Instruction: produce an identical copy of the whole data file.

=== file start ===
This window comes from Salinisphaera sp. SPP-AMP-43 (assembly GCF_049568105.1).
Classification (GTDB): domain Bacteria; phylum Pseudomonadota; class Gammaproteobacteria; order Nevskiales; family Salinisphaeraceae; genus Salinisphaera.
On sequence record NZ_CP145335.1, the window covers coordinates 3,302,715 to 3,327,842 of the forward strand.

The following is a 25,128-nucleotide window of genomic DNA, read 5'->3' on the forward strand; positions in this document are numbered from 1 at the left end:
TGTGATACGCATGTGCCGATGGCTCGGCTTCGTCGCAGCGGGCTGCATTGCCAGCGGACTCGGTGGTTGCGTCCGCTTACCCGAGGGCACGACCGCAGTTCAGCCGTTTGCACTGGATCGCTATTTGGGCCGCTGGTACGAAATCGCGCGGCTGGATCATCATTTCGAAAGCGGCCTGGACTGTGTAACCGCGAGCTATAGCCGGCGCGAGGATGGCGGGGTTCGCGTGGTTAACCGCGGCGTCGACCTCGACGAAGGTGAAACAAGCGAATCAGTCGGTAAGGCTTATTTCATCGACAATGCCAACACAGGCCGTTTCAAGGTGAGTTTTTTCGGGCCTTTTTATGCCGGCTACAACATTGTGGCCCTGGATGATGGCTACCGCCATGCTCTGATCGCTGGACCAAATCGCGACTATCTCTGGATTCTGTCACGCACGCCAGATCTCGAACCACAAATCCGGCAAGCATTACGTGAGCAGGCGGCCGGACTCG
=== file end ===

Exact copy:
This window comes from Salinisphaera sp. SPP-AMP-43 (assembly GCF_049568105.1).
Classification (GTDB): domain Bacteria; phylum Pseudomonadota; class Gammaproteobacteria; order Nevskiales; family Salinisphaeraceae; genus Salinisphaera.
On sequence record NZ_CP145335.1, the window covers coordinates 3,302,715 to 3,327,842 of the forward strand.

The following is a 25,128-nucleotide window of genomic DNA, read 5'->3' on the forward strand; positions in this document are numbered from 1 at the left end:
TGTGATACGCATGTGCCGATGGCTCGGCTTCGTCGCAGCGGGCTGCATTGCCAGCGGACTCGGTGGTTGCGTCCGCTTACCCGAGGGCACGACCGCAGTTCAGCCGTTTGCACTGGATCGCTATTTGGGCCGCTGGTACGAAATCGCGCGGCTGGATCATCATTTCGAAAGCGGCCTGGACTGTGTAACCGCGAGCTATAGCCGGCGCGAGGATGGCGGGGTTCGCGTGGTTAACCGCGGCGTCGACCTCGACGAAGGTGAAACAAGCGAATCAGTCGGTAAGGCTTATTTCATCGACAATGCCAACACAGGCCGTTTCAAGGTGAGTTTTTTCGGGCCTTTTTATGCCGGCTACAACATTGTGGCCCTGGATGATGGCTACCGCCATGCTCTGATCGCTGGACCAAATCGCGACTATCTCTGGATTCTGTCACGCACGCCAGATCTCGAACCACAAATCCGGCAAGCATTACGTGAGCAGGCGGCCGGACTCG